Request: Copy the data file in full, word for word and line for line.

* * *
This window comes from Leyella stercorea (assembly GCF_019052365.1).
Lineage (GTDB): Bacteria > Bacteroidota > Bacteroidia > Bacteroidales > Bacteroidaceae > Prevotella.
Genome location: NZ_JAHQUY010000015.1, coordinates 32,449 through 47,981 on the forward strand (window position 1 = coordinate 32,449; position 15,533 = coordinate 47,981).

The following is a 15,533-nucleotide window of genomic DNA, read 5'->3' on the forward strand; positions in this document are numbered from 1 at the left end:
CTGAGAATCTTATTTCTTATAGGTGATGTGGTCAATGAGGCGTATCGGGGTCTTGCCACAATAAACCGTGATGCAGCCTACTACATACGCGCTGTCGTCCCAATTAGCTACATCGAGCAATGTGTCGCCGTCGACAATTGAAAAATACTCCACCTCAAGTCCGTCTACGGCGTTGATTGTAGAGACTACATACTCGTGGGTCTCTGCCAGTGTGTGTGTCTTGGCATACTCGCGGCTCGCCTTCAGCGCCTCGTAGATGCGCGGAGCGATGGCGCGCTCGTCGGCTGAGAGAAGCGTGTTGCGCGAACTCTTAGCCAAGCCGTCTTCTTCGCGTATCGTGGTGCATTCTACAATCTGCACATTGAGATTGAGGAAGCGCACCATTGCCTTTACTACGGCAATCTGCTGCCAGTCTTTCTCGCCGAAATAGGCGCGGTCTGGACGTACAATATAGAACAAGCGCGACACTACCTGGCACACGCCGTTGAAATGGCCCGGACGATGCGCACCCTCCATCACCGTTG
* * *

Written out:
This window comes from Leyella stercorea (assembly GCF_019052365.1).
Lineage (GTDB): Bacteria > Bacteroidota > Bacteroidia > Bacteroidales > Bacteroidaceae > Prevotella.
Genome location: NZ_JAHQUY010000015.1, coordinates 32,449 through 47,981 on the forward strand (window position 1 = coordinate 32,449; position 15,533 = coordinate 47,981).

The following is a 15,533-nucleotide window of genomic DNA, read 5'->3' on the forward strand; positions in this document are numbered from 1 at the left end:
CTGAGAATCTTATTTCTTATAGGTGATGTGGTCAATGAGGCGTATCGGGGTCTTGCCACAATAAACCGTGATGCAGCCTACTACATACGCGCTGTCGTCCCAATTAGCTACATCGAGCAATGTGTCGCCGTCGACAATTGAAAAATACTCCACCTCAAGTCCGTCTACGGCGTTGATTGTAGAGACTACATACTCGTGGGTCTCTGCCAGTGTGTGTGTCTTGGCATACTCGCGGCTCGCCTTCAGCGCCTCGTAGATGCGCGGAGCGATGGCGCGCTCGTCGGCTGAGAGAAGCGTGTTGCGCGAACTCTTAGCCAAGCCGTCTTCTTCGCGTATCGTGGTGCATTCTACAATCTGCACATTGAGATTGAGGAAGCGCACCATTGCCTTTACTACGGCAATCTGCTGCCAGTCTTTCTCGCCGAAATAGGCGCGGTCTGGACGTACAATATAGAACAAGCGCGACACTACCTGGCACACGCCGTTGAAATGGCCCGGACGATGCGCACCCTCCATCACCGTTG